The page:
If you’re a regular reader, and I certainly hope you are, you got a glimpse into one of my greatest personal foils last week. Somewhere on life’s bumpy road I lost any semblance of patience.

That is not a good thing.

Impatience causes me great anguish and frustration. It undoubtedly raises my blood pressure and causes me to become a grouchy old goat.

I don’t like myself at all when I get grouchy!

I’ve tried to analyze the roots of my impatience this week and finally think I hit upon the genesis of my problem.

It was Expo 67, the one and only world’s fair that I’ve been to. I’m not even sure they’re having them anymore. If one had been scheduled for this year I’m sure COVID-19 has resulted in its cancellation.

Expo 67 was held in Montreal and our family vacation was a visit to the fair.

The trip started out wonderfully with visits to Williamsport, Pennsylvania, then Cooperstown, New York.

I was a baseball player in my youth and, in fact, had just completed my first year in Babe Ruth League baseball. I was a pretty good catcher and not a bad pitcher. Williamsport is home to the Little League World Series and was a place I had dreamed of playing. Cooperstown hosts the baseball Hall of Fame, a place where I dared to dream of being enshrined. (No, I never was that good!)

Visiting those small, historic towns was a great start to the trip, but it quickly went down hill from there.

Niagara Falls was next and that was pretty nice, something everyone should see in their life, but the line for the Maid of the Mist tour boat to ride out near the base of the falls was a harbinger of things to come.

After crossing into Canada for the last leg of the trip my sister informed my father, who was driving, that she had to go to the bathroom. We were just outside of Toronto. Dad didn’t stop until we got to the motel in Montreal.

Google up a map!

Sitting in the backseat of the old Plymouth with my sister squirming that whole time was pure agony for me. I can’t even imagine what it was like for her.

Another harbinger of things to come.

Praise God, my sister made it to Montreal and finally it was time to go to the fair. Expo 67 was based on a couple of islands in the St. Lawrence River. It was an overwhelming success by most standards, with record attendance. What that meant, though, was that there were lines everywhere you tried to go.

I had been in lines before, at McDonald’s, the movie theaters — you know, all the usual places.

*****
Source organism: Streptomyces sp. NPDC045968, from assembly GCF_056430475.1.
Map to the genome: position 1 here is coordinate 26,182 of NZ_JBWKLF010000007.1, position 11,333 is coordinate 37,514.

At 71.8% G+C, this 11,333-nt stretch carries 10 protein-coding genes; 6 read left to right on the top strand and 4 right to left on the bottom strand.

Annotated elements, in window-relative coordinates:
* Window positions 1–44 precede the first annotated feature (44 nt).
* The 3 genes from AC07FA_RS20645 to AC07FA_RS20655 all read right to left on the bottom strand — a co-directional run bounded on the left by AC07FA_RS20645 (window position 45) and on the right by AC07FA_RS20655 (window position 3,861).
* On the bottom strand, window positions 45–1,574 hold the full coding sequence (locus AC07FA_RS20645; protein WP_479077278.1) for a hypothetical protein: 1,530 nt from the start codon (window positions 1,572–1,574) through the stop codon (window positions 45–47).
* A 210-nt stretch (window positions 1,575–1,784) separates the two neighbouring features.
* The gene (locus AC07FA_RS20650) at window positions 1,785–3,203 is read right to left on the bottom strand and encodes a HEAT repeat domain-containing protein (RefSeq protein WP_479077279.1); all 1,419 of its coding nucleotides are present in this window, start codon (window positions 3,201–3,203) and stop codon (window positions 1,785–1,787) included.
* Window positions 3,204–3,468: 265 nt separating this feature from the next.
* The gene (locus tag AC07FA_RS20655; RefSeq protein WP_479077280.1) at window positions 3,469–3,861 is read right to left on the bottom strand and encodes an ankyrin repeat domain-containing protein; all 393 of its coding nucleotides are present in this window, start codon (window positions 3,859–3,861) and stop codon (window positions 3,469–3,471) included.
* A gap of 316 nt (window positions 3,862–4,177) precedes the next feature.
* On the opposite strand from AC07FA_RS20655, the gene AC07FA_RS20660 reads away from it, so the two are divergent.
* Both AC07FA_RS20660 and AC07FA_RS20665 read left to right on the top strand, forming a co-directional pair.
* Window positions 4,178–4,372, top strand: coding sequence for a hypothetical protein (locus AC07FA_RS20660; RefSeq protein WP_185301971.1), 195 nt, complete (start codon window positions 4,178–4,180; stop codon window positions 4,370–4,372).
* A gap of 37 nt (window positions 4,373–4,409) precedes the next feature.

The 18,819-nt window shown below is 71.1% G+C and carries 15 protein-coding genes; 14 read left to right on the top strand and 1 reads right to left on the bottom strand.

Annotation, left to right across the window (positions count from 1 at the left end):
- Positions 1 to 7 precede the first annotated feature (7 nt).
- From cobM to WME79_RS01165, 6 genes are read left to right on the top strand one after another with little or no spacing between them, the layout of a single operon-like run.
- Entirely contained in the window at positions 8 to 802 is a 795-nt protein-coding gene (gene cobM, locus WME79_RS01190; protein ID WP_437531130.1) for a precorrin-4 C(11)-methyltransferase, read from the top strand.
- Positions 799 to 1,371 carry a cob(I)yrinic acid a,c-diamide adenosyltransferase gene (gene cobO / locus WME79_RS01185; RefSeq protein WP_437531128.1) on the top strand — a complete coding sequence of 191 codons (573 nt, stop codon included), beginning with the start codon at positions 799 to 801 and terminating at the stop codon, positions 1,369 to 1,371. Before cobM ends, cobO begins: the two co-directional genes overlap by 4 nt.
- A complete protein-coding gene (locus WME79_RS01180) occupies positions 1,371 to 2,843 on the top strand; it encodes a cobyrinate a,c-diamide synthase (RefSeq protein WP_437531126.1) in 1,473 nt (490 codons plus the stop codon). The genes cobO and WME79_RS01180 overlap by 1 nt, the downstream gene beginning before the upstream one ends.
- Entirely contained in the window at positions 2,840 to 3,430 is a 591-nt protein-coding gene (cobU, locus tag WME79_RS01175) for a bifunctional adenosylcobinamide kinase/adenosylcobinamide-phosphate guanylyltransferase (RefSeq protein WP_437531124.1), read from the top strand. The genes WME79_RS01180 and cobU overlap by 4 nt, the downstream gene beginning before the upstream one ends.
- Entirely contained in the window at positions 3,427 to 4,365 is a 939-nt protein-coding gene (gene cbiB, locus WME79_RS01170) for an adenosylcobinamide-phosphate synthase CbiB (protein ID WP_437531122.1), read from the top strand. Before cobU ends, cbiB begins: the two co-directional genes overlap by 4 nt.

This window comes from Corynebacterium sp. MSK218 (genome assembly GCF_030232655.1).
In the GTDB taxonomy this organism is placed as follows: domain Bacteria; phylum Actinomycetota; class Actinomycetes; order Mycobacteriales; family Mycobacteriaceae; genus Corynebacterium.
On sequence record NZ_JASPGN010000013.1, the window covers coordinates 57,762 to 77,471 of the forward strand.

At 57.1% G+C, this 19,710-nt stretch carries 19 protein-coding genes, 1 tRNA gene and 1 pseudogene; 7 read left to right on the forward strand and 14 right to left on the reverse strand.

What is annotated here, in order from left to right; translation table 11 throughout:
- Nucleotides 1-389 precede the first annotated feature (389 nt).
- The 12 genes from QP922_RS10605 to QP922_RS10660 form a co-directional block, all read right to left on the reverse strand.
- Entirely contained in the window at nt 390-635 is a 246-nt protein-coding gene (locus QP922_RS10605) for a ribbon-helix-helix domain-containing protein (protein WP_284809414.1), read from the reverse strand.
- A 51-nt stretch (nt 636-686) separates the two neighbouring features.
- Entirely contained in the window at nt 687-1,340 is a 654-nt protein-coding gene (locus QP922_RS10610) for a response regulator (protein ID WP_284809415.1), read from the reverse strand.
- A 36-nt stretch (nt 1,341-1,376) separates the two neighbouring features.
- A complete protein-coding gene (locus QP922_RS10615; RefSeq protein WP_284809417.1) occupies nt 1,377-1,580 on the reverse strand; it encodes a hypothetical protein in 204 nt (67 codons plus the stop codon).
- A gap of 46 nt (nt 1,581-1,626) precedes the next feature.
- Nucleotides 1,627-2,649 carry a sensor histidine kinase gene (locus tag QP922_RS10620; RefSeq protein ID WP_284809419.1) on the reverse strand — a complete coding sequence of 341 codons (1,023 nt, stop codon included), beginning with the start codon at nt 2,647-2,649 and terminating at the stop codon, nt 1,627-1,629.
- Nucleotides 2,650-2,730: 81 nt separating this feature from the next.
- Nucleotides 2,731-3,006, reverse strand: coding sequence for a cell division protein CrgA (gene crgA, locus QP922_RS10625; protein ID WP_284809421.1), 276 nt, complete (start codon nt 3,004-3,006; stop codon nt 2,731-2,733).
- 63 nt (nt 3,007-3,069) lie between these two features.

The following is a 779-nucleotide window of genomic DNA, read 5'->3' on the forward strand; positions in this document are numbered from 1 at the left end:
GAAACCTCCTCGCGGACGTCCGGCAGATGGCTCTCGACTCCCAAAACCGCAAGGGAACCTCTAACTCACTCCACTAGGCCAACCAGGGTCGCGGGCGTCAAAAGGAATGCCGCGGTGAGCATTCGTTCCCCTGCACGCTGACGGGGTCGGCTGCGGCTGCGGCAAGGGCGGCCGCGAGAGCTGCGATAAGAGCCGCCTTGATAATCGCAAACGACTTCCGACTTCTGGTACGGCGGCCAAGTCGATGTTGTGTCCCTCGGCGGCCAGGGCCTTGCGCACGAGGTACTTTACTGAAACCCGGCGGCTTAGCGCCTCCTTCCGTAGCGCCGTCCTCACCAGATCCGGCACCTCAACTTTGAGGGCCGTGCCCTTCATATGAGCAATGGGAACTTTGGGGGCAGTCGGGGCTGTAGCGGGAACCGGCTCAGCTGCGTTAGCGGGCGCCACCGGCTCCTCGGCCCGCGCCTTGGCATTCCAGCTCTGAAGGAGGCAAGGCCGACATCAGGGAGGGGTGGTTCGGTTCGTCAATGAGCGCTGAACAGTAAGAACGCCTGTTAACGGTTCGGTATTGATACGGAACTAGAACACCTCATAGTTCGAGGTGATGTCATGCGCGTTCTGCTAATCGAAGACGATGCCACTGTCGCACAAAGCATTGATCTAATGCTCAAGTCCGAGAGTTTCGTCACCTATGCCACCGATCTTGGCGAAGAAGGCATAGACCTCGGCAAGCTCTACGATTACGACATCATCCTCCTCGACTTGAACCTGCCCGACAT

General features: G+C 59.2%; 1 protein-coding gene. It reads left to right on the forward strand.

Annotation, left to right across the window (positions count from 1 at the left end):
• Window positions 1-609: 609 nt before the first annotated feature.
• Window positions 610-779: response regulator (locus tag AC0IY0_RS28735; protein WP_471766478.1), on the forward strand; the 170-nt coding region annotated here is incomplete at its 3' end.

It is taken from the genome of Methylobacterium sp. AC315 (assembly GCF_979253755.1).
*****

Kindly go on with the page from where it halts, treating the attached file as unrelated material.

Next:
None of the them prepared me for the lines at Expo 67!!!

The line into the Czechoslovakian exhibit was more than four hours long.

Four hours! Here’s this 12 year-old active, somewhat athletic kid, just standing around for four hours. Just standing there taking one step toward the door about every other minute.

I don’t remember anything at all about the exhibit. I suspect my brain had melted into mush by the time we got inside.

There’s no question in my mind that was the turning point in my life where I started to hate lines.

Rest assured, if you see me standing in a line at one of the big box stores, or anywhere for that matter, you’d better get in another line because mine inevitably does not move.

Speaking of big box stores, even smaller stores in some cases, I’ll bet you didn’t know that some of those retailers actually instituted the concept of social distancing years ago. You thought it was something new.

How else can you explain the fact that those retail behemoths put two dozen checkout aisles at the entrance/exit to the store? They wanted to make sure that nobody had to come in contact with anyone else, nobody got sneezed on or coughed on during the winter flu season. They spread everyone out across the front of the store to check out.

Brilliant concept.

But have you seen two dozen checkout aisles open at any given time recently? And by recently, I mean years! Even at Christmas time when the stores are swamped, usually fewer than half the checkout aisles are open.

Now they’ve gone to self-service checkout, huddling us all back together at four or six stations in a relatively small area where WE ARE ALL TOUCHING THE SAME SCREENS!

Talk about irony!

I have a love/hate relationship with one local retailer. They have great prices on off-brand items and have become a very popular place for Romans to shop. Like many if not most men, when I go in I have specific items I want to purchase — usually coffee, bagels and toilet paper. It’s always stuff I can carry without a buggy.

But when I go to check out, there are, if I remember correctly, five or six aisles. Generally only one is open and there are five ladies ahead of me with a buggy FULL of items because the prices and quality of merchandise are so good. The good news here is that quite often one of those ladies will take pity on me and let me move in front of her. Also, the cashiers are usually pretty quick.

I was at the drive-through of my bank the other day. Three lines open, all of them backed up as far as the eye could see. I waited 46 minutes — yes, I keep up with that kind of stuff.

At least I was socially distanced appropriately in my car and had some iTunes on my phone to listen to before I got to the chute. At least the teller was, as always, incredibly pleasant to chat with on the video screen.

By the way, if you ever get a chance to visit Montreal, I would highly recommend it. They’ve got one of the most amazing largest, most diverse farmers markets I’ve even been to.

No lines!

Associate Editor and business columnist Doug Walker is always looking for news and tips about area businesses. To contact Doug, email him at DWalker@RN-T.com or call 706-290-5272.

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